Karl Eigsti ’56 completed the circle last July. The Tony Award nominated scene designer brought dozens of paintings, drawings, and photographs to the campus where he first became involved in theater, depicting the sets he created for such iconic productions as Joseph and the Amazing Technicolor Dreamcoat on Broadway and House of Blue Leaves off-Broadway.
His career retrospective had debuted at the New Orleans Superdome in 2002 when the U.S. Institute for Theater Technology honored him with a distinguished achievement award. Last year it was displayed in the refurbished stable at Ewing Manor and a gallery in Centennial East to coincide with the Illinois State Shakespeare Festival. “This exhibition is very meaningful to me,” said Eigsti, “because I went to Metcalf from sixth grade on and then, with the exception of my freshman year, University High School.”
It was at Metcalf that Eigsti attracted the notice of longtime Illinois State Theatre Director Mabel Clare Allen. She cast the sixth-grader in the title role for Rumpelstiltskin in the Children’s Theater of Normal. Later he performed in two of her university productions, My Heart’s in the Highlands and Ernest Hemingway’s The Killers. “I got my start in the theater here, with Mabel Clare Allen,” Eigsti said.
Eigsti performed in plays at University High School and then studied acting at Indiana University. He fell into scene design only by chance. During college he was acting in summer stock theater in Michigan when the set designer quit in the middle of the season. Recognizing Eigsti’s talent for drawing, the director asked him to design the set for Picnic. Eigsti accepted and his life took a new direction. His efforts were rewarded in 1962 with a Fulbright scholarship to study set design in England.
“The theater was undergoing a great transformation at that point in England. I saw literally 100-plus plays in a two-year time, and I also had many design opportunities there,” Eigsti said. Upon his return to the U.S., Eigsti immediately got a job at the famed Arena Stage in Washington, D.C. “I have been a designer ever since,” he said.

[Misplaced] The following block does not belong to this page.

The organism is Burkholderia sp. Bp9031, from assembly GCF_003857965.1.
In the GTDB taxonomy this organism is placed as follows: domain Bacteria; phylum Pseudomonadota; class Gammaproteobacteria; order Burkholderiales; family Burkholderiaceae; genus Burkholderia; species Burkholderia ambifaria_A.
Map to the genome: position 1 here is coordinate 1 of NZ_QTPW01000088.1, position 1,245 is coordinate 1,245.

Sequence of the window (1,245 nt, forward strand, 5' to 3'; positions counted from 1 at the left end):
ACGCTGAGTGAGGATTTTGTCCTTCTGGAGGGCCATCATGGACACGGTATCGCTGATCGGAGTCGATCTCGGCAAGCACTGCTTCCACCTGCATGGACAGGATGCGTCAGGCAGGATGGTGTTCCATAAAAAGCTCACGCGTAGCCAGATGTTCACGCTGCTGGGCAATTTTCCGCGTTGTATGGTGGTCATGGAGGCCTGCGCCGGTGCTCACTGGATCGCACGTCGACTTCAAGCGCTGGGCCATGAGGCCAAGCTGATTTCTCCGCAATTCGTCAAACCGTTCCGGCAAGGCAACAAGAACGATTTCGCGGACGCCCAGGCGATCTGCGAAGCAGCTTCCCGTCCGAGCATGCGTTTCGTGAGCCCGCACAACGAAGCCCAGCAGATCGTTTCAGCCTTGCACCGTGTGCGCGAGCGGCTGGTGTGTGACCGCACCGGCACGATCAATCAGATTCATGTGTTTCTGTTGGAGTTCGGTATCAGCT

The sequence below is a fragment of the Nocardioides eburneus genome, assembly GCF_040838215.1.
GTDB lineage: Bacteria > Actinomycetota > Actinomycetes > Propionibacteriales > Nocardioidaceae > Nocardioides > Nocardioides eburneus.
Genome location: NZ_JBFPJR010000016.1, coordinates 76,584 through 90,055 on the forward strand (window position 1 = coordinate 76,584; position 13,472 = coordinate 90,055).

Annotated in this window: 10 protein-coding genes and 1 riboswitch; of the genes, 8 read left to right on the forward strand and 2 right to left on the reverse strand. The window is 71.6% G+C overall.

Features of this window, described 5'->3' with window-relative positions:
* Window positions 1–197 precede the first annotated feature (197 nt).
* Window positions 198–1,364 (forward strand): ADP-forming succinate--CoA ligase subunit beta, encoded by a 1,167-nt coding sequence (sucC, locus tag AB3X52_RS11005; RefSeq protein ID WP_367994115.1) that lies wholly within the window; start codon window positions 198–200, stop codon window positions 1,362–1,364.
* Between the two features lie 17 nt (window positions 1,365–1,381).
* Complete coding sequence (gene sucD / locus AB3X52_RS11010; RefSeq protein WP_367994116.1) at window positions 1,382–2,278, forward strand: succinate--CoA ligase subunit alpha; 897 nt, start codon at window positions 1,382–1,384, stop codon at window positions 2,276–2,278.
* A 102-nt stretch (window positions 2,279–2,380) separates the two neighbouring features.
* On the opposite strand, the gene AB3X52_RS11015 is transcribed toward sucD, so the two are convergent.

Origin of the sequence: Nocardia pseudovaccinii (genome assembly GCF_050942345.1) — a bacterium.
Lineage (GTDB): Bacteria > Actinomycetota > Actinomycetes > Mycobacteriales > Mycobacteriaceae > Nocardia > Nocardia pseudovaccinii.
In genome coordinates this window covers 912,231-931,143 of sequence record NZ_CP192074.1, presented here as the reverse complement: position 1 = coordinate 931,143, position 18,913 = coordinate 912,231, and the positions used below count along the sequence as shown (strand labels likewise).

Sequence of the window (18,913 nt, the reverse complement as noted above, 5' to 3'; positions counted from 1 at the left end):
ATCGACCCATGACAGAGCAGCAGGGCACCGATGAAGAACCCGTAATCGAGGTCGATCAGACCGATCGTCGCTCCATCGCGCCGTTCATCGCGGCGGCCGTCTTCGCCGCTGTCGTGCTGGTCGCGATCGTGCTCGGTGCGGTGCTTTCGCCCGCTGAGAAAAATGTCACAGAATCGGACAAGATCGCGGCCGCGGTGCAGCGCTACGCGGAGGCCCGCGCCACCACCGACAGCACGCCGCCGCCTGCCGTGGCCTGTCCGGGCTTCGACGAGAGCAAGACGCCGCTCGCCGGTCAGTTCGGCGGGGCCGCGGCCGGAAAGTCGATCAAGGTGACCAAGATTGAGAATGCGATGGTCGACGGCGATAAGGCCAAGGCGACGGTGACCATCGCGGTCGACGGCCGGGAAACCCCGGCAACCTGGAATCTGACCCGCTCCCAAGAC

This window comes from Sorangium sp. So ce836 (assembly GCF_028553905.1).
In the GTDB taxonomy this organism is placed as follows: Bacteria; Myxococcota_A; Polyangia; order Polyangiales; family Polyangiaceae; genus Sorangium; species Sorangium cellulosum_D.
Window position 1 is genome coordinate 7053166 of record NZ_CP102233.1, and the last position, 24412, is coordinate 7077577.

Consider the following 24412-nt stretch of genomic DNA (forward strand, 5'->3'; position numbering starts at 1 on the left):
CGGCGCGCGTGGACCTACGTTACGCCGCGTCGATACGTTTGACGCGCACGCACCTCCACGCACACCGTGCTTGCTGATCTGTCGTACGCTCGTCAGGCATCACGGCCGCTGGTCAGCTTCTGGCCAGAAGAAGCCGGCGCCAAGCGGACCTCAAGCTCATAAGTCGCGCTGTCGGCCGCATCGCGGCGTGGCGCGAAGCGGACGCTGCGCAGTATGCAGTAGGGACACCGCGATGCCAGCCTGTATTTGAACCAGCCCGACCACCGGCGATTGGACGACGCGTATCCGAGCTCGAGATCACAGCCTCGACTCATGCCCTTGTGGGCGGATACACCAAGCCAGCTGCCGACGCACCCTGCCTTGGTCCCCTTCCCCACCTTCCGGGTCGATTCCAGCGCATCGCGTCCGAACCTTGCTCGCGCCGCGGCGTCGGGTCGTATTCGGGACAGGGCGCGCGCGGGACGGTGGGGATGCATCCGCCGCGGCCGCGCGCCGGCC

For the next 25 years, Eigsti designed 10 to 15 shows a year on average—on Broadway, off-Broadway, and for regional theaters across the United States. In 1979 he earned a Tony Award nomination for Best Scenic Design for the play Knockout. However, out of the 20 shows he designed for Broadway between 1969 and 1984 Grease was the unexpected golden goose of Eigsti’s career.
“In 1970, and 1971, I was out of work for 15 months, and my son had just been born.” he said. “My friend Douglas Schmidt, the set designer for Grease, asked me to do the lighting for this little off-Broadway show that we both thought would only last for a few weeks and never be heard from again.”
In 1972, Grease began a record-setting eight-year run on Broadway. That success helped him afford a larger apartment in New York City and launched his set design career on Broadway for the next 15 years. “That’s the way this business goes,” he said. “One day you are on the verge of re-evaluating your career and your prospects for the future, and then your fortune turns. Of course, one must remember that ‘lucky breaks’ can be defined as ‘opportunity meeting preparation.’”
Following his Broadway design career, Eigsti was asked to be the head of the graduate theater design program at Brandeis University, a position he held for 21 years. “My teaching gave me the opportunity to give to a generation of future theater designers experiences that are not available in books,” he said.
Eigsti has since retired from teaching and returned to New York City. He reconnected with Illinois State early last year when asked to create the set design for the School of Theatre and Dance’s production of the Benjamin Britten opera A Midsummer Night’s Dream. At the time, he mentioned his career retrospective and was offered the opportunity to bring it to the Illinois Shakespeare Festival.
Eigsti spoke about the drawings and paintings of his set designs that were on display. He explained how theater is a collaborative craft involving directors, writers, actors, and producers who cooperate to create a production that results in the most effective live performance in front of an audience. “The thing about theater is that it is alive: It is of the moment, and when it’s over, it disappears,” he said. “Shakespeare observed that the theater is like life, each moment passes and then is gone forever. So all of this work on display at the festival is like an echo of those past live productions. The artwork is present and will last a long time; the production it represents has disappeared forever.”
Eigsti has given his retrospective, The Karl Eigsti Collection of Theater Design, to the Illinois State University Foundation. It is under the direction of archivist April Anderson and will eventually be linked to the Foundation website for all to see.